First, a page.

London and younger understudies Toro and Thorn starred in two other movies, The Marks of Distinction and Just Between Us, the latter in which a dog jumps from a trestle and leaps onto the wing of a taxiing airplane.

The baseball wonder dog and his owner were also featured in the 1963 book, “London: The Dog Who Made by the Team,” by David Malcolmson

That same year, the CTV network added to its schedule a new show, also named The Littlest Hobo. It was billed as an adult action series, airing in the early evening. The program got solid reviews — “the star will amaze you,” wrote gossip columnist Walter Winchell — and found a global audience in syndication. The series, which lasted three season, was filmed at the Hollyburn Film Studios in West Vancouver and other locales in British Columbia.

The altruistic Alsatian rescues a prospector from death in the desert, thwarts a bank robbery, and stops another dog from attacking a politician on the command of his evil owner, portrayed by Eisenmann. Along the way, London befriends a Cuban refugee boy, an ex-prize fighter, a lumberjack, a bronco rider, a nightclub singer, the owner of a Chinese restaurant, and an aboriginal boy who is both deaf and mute in a episode starring Chief Dan George. The friendships are always short-lived, as the hobo dog drifts along to the next town, riding the rails to adventure.

The series was revived in 1979 for a six-season run. By now, Eisenmann had seven dogs (two of them female) to satisfy a hectic schedule. The series, filmed in Ontario, attracted such actors as a teenaged Mike Myers and the venerable Al Waxman.

The series was syndicated to more than 40 countries, a rare Canadian cultural export outside of pop music to find so wide an audience.

Eisenmann had a simple philosophy to explain his success with his animals.

“A dog thinks just as a human does, and if you treat him as a stupid animal eventually he will act that way,” Eisenmann said. “That’s why I act positive around my dogs and treat them as friends.”

Eisenmann, who died on Sept. 6 at Roseburg, Ore., leaves two daughters, four grandchildren, six great-grandchildren, and a sister.

13 comments:

Candy said...
This comment has been removed by the author.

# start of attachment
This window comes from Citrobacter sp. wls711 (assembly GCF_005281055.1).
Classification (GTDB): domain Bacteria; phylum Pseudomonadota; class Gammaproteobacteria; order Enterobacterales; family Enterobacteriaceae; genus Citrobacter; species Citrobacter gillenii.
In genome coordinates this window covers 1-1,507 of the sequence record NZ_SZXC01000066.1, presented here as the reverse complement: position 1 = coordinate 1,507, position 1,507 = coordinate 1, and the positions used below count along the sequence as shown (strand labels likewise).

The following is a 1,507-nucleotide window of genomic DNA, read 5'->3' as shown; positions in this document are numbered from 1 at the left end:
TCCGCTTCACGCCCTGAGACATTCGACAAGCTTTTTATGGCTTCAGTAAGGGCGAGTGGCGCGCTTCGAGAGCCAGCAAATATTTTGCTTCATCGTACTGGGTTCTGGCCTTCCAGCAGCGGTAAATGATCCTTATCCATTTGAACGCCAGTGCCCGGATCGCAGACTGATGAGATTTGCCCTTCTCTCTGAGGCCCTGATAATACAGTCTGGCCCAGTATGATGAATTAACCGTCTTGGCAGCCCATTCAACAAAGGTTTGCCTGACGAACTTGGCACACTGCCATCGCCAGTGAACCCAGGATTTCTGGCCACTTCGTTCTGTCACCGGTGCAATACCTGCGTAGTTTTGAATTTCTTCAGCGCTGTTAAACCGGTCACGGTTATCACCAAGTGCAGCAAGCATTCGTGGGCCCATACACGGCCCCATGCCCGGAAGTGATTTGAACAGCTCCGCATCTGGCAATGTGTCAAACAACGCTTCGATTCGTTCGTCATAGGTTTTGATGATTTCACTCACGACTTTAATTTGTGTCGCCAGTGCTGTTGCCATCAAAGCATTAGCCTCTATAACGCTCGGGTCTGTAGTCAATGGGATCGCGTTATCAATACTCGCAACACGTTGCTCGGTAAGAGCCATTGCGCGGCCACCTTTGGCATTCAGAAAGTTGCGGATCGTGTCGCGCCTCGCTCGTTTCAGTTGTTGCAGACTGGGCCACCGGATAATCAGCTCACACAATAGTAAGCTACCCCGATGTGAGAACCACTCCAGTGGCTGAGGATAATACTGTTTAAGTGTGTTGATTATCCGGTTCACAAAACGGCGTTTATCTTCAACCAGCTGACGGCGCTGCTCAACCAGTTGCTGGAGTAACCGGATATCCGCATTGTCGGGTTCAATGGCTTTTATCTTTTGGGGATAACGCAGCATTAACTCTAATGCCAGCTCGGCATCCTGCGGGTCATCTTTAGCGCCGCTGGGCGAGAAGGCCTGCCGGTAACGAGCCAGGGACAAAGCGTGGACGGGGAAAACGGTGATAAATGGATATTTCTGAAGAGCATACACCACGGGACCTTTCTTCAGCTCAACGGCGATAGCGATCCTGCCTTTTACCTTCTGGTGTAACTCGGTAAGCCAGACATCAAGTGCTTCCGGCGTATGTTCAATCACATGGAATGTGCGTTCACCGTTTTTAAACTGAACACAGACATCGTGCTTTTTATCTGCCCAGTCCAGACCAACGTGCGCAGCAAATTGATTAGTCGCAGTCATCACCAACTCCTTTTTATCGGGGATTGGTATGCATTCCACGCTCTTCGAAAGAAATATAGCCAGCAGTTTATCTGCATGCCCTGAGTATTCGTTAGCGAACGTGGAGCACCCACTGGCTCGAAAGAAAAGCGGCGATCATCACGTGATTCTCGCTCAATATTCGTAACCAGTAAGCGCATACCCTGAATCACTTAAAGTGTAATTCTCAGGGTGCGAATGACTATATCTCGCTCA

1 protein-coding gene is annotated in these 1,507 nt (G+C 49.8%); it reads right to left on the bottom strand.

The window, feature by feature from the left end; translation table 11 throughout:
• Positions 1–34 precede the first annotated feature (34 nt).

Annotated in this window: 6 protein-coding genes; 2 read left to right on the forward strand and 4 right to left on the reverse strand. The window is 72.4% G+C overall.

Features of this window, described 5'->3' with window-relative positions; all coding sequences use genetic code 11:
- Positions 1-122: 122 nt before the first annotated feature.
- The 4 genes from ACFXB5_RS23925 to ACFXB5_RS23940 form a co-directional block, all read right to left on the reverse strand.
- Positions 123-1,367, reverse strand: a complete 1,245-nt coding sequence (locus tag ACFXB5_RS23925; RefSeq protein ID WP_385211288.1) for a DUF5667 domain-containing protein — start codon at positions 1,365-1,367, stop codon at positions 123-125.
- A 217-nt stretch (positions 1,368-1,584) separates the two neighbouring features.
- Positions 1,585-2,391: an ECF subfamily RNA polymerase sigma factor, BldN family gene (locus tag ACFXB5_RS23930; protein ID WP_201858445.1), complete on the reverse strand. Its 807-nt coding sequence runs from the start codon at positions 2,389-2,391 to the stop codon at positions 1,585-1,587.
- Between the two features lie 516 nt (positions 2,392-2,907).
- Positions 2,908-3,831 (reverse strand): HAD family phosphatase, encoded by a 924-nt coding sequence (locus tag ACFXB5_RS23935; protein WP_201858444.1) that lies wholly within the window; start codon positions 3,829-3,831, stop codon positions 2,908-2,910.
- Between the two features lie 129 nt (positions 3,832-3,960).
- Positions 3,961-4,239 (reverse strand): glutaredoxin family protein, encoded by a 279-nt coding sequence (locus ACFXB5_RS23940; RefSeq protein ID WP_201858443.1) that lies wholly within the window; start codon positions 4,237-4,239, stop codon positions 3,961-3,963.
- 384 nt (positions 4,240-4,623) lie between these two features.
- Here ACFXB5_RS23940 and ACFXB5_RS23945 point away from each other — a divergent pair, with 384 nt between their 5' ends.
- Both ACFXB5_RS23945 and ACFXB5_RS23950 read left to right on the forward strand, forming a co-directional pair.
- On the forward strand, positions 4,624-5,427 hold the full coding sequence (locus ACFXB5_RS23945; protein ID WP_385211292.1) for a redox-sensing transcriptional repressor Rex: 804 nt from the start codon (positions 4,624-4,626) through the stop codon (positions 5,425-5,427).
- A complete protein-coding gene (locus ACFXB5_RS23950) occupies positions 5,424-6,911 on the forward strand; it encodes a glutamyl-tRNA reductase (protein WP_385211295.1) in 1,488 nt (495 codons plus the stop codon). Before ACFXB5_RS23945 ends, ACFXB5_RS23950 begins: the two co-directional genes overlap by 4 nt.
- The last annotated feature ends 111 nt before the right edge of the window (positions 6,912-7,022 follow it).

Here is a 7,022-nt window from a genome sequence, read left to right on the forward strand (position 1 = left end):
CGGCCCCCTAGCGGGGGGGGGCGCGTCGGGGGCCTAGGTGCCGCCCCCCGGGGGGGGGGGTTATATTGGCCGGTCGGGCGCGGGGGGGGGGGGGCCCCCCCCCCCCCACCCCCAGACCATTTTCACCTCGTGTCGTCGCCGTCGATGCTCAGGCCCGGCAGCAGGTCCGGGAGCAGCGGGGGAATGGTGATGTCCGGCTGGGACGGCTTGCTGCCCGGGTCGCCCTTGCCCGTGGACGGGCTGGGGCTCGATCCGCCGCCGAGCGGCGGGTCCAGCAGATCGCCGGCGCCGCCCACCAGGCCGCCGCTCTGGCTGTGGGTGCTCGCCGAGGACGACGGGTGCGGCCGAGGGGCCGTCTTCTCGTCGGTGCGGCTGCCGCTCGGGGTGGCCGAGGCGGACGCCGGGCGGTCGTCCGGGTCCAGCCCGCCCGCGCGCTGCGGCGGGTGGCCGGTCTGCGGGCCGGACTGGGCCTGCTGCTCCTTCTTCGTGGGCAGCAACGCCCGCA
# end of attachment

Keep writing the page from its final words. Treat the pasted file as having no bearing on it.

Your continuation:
Candy said...

This is a great post. I saw Chuck Eisenmann and his dogs London, Thorn, Toro and Little London when I was a little girl. The show was wonderful. This morning, I woke up thinking, "I wonder if I could find Chuck Eisenmann on the Internet, so I could thank him." Sadly, it's too late for that, but I would like to thank you for this lovely post.

Laureen said...

Hello, I have just been watching the Littlest Hobo on T.V. It is wonderful
to see the program again.My name is Laureen I am 77yrs old, My whole family loved to watch the program so fresh and amazing what London could do and the way he wonder from place to place helping people and animals.
The stories were well plotted different each time,some fun ones as well,that is what made me look him up on my computer so glad he was loved all over the world Thank You for bringing London back.

Jacquie said...

My mom asked me to look up her old
friend, Chuck and was saddened to
hear he had passed so recently.
We met him in Vancouver,visited him at his home and were amazed at his dogs intelligence, how they could distinguish colors when choosing items, etc. Chuck later visited my mom & her husband in Alberta, Canada and bred his sheperd "Hobo" with our dog Natasha. Later he would jokingly tell my mom, the only male
of the litter was unfortunately a
"doughhead" (that would be difficult to educate) so he let
us keep him. It was great to read
your article, thanks.
Our condolences to Chucks family.
Jacquie Walker & family, of Banning, Ca. formerly from Vanc., B.C.

Grace Cha said...